“Some experts say to isolate away from your partner should you start showing symptoms,” says SKYN Condoms sex and intimacy expert, certified sex coach, and sexologist Gigi Engle. “Be there to support each other if one of you is sicker than the other. This is a highly infectious virus, and it's not anyone's fault if they pick it up.”
If you want to have sex with someone outside your household or with a live-in partner when one of you is sick or high-risk, the safest way is to get creative and experiment with cyber sex, sexting, and remote-controlled sex toys.
“If you can expand your definition of what ‘sex’ is — beyond the physical acts you can do in person with another — it is very possible for individuals isolating alone to have a great sex life during this time,” says says Neil Mehta, M.P.H., founder of Royal.
The good news is, if you want to be completely safe, you can't get the virus from touching yourself. “Self-pleasure decreases the stress response and anxiety and improves mood, self-confidence, and immune function,” says sexologist and naturopathic doctor Dr. Jordin Wiggins.
Read: 11 Expert Tips for Phone Sex Beginners
How can you practice safer sex?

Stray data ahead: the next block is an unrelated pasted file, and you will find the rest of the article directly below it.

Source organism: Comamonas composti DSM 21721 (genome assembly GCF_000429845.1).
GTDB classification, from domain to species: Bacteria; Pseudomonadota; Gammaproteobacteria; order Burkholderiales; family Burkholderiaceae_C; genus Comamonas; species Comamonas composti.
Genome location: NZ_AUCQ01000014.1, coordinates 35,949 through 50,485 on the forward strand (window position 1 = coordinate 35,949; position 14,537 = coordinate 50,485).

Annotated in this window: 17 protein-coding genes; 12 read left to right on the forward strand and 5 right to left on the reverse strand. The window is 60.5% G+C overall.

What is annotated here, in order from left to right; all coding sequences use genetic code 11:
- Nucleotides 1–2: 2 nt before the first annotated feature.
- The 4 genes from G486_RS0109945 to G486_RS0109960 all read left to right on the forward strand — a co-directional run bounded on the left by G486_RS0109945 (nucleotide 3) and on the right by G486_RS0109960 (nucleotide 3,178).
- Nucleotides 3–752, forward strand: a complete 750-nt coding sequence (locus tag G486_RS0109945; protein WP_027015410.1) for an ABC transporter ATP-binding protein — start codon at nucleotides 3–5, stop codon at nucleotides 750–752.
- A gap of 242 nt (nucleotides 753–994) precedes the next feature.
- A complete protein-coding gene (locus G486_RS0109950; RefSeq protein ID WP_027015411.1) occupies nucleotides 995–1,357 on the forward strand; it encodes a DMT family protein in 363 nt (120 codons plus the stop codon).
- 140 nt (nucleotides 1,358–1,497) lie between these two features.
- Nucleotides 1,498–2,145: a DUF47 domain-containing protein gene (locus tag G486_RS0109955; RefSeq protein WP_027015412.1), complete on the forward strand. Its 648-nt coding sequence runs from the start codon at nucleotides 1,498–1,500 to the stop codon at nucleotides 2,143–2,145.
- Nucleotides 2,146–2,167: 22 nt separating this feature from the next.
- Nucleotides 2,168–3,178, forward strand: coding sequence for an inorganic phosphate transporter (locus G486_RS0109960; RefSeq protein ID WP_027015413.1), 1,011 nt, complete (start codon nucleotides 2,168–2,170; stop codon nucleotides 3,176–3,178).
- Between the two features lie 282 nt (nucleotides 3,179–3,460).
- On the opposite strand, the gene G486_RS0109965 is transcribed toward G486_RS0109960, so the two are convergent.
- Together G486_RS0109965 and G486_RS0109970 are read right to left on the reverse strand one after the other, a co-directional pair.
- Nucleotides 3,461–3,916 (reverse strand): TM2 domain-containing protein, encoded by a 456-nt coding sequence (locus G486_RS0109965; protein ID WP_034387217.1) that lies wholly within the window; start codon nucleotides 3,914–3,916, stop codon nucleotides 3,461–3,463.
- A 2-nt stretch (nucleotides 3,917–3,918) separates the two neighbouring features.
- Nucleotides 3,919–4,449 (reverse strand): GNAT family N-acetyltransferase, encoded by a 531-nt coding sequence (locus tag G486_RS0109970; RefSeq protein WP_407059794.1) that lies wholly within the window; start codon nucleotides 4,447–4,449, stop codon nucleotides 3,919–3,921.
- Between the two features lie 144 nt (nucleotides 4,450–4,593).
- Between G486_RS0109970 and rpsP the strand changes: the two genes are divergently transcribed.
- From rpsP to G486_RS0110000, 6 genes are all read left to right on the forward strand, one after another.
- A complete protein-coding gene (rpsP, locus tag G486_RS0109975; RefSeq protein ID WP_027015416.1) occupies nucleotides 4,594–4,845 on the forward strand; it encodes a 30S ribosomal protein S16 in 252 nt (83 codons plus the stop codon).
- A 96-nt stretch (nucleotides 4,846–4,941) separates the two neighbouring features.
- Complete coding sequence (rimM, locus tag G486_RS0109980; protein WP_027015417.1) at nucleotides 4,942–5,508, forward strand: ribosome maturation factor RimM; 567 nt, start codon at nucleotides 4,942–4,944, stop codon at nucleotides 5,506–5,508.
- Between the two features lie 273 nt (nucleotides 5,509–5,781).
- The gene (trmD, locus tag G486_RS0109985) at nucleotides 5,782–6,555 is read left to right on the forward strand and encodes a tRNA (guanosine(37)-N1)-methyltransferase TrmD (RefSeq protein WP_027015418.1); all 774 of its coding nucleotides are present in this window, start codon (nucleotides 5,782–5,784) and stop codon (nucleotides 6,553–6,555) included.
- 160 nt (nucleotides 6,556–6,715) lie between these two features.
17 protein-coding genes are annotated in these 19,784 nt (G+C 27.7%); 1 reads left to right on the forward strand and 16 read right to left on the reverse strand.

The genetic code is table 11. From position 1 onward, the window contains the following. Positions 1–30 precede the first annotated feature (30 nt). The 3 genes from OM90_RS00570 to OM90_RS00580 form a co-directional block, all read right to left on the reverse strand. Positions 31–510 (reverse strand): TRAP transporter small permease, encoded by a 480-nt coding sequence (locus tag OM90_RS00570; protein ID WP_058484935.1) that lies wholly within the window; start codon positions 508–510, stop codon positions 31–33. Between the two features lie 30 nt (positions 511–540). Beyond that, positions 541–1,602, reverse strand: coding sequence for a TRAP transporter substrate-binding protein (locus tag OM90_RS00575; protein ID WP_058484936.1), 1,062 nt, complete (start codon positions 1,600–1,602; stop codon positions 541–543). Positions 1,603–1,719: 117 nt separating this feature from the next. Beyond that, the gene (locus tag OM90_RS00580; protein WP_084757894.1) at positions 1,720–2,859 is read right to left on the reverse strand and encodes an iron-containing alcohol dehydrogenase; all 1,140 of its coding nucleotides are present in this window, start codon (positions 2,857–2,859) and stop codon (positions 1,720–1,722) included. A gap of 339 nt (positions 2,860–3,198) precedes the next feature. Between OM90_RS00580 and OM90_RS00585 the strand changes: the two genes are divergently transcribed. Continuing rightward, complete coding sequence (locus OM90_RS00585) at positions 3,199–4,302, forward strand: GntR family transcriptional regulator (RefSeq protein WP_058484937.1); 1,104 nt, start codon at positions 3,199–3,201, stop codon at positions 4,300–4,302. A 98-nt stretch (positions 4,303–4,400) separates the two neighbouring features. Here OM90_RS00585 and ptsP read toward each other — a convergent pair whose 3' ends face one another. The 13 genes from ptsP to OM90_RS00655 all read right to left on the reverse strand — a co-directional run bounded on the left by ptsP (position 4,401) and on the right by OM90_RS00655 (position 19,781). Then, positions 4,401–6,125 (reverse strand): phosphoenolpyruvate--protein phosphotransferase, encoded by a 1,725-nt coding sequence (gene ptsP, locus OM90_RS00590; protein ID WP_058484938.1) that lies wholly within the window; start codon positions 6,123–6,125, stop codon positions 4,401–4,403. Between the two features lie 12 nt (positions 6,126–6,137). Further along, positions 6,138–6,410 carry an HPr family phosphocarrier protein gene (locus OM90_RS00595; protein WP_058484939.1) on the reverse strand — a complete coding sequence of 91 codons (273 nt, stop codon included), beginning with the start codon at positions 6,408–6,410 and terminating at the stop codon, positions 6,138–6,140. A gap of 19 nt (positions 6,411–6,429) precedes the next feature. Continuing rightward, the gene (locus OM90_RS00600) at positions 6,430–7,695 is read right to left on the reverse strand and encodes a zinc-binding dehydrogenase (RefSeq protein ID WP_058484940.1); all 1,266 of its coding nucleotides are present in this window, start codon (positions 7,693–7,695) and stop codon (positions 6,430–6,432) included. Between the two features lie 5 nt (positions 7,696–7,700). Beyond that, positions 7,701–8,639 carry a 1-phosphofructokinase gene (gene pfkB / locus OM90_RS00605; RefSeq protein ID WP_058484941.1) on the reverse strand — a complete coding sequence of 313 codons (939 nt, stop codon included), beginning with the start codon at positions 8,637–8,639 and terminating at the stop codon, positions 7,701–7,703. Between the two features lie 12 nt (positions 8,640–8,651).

Even if you’re only having sex with one person and you’re isolating with them, you should still wash your hands after you go outside and after you have sex. You should also wash your hands and any toys you use after you masturbate.
Spend at least 20 seconds each time you wash your hands, and use soap and hot water, says Toler. “While it’s nice to stay in bed to enjoy the after-sex glow, right now it’s best to wash up right away,” she adds.
According to the CDC, best way to prevent illness is to avoid being exposed to anyone with the virus. If you have sex with anyone outside your own household, Engle advises only engaging with people who have been self-isolating and don’t take public transportation to see them.
Wiggins also suggests asking them if they’ve made contact with anyone who has tested positive. And if you get sick, tell your partners immediately — even if you weren’t symptomatic when you were with them, you could have been a carrier.
Read: A No-Fuss Guide to Video Sex
Should you stock up on contraception?
With drugstore shelves under-stocked, it’s a good idea to have extra supplies around. At the same time, you don’t want to hoard everything so that nothing’s left for other people.
“Stockpiling of any item leads to anxiety and uncertainty for those unable to procure that item,” says Toler, so she suggests keeping just a two-month supply around.
What if you can’t get to the doctor’s to get birth control?
If you can’t go to the doctor in person because of social distancing or because they’re unavailable, you should still call your doctor — they may be able to see you virtually or just call in a prescription, says Toler. Otherwise, you can use an online service like Doctor on Demand or Amwell.
Once you get a hold of a doctor, you can ask for a three- or six-month prescription so that you don’t have to worry about getting your next one for a while. If you can’t get an appointment in time to get a prescription, you can usually get condoms and spermicide at the drugstore.